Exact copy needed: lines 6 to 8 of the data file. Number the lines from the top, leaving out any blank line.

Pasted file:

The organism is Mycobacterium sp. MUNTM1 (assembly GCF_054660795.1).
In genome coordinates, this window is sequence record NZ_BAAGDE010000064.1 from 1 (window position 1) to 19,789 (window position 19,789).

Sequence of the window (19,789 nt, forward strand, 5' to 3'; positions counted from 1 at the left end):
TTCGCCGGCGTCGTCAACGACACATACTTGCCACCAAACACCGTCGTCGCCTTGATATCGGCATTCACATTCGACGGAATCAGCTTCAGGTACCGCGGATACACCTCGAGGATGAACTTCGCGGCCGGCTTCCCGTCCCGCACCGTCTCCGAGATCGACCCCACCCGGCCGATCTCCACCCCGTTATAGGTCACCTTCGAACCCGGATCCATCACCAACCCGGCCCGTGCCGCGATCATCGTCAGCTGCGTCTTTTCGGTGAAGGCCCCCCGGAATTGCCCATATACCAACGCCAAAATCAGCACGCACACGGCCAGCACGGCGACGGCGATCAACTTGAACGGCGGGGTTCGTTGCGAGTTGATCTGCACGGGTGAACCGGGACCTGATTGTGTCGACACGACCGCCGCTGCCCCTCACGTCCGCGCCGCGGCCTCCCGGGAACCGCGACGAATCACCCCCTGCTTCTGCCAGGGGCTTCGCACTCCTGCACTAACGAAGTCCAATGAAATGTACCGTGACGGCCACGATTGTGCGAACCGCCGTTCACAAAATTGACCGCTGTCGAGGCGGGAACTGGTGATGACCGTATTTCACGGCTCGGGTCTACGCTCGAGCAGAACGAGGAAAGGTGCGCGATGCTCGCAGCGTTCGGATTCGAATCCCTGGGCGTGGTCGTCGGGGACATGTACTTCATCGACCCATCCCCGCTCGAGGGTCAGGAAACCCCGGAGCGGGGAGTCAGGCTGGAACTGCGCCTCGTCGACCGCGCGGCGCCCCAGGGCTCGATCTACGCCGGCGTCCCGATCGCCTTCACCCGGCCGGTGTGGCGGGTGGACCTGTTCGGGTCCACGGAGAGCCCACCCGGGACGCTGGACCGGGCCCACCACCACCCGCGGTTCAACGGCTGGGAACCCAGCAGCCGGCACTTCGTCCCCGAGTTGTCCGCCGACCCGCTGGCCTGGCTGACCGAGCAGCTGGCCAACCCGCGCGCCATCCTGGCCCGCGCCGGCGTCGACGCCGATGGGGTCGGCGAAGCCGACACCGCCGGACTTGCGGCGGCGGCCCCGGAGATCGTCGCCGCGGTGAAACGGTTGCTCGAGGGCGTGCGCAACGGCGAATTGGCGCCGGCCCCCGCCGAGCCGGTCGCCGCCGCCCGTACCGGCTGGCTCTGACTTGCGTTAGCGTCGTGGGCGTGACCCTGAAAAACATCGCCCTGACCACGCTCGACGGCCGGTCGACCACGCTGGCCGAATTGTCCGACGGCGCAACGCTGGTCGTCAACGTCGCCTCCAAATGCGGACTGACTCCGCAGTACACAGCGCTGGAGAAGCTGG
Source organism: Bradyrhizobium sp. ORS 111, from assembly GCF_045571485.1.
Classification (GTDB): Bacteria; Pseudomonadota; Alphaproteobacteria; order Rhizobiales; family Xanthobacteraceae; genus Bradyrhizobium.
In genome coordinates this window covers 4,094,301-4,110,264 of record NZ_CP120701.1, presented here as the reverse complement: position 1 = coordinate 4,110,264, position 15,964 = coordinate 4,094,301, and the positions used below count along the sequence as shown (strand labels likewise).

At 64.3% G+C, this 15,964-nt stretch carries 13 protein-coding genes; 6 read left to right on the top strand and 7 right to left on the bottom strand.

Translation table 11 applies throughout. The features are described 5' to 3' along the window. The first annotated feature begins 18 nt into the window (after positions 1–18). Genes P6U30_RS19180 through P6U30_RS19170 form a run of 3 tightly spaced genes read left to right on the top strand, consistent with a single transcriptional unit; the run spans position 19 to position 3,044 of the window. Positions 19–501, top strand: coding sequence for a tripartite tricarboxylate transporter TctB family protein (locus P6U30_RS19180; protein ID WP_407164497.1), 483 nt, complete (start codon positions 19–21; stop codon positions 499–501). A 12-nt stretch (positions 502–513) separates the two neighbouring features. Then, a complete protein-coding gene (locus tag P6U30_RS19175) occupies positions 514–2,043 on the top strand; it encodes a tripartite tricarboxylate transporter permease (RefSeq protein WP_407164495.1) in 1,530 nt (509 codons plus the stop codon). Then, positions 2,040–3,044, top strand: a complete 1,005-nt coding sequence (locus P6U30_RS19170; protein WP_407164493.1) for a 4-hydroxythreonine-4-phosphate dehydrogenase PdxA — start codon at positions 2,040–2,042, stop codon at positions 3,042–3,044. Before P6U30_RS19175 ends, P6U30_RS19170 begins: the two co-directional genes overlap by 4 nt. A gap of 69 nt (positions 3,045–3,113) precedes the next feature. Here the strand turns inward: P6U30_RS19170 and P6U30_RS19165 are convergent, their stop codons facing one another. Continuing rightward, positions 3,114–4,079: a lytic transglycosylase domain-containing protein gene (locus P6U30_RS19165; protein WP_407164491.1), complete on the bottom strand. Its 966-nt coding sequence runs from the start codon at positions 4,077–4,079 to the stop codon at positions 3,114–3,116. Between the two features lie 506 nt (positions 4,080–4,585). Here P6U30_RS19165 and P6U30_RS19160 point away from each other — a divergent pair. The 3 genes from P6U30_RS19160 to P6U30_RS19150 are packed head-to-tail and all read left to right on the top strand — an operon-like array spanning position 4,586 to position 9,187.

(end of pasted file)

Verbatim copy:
Classification (GTDB): Bacteria; Pseudomonadota; Alphaproteobacteria; order Rhizobiales; family Xanthobacteraceae; genus Bradyrhizobium.
In genome coordinates this window covers 4,094,301-4,110,264 of record NZ_CP120701.1, presented here as the reverse complement: position 1 = coordinate 4,110,264, position 15,964 = coordinate 4,094,301, and the positions used below count along the sequence as shown (strand labels likewise).

At 64.3% G+C, this 15,964-nt stretch carries 13 protein-coding genes; 6 read left to right on the top strand and 7 right to left on the bottom strand.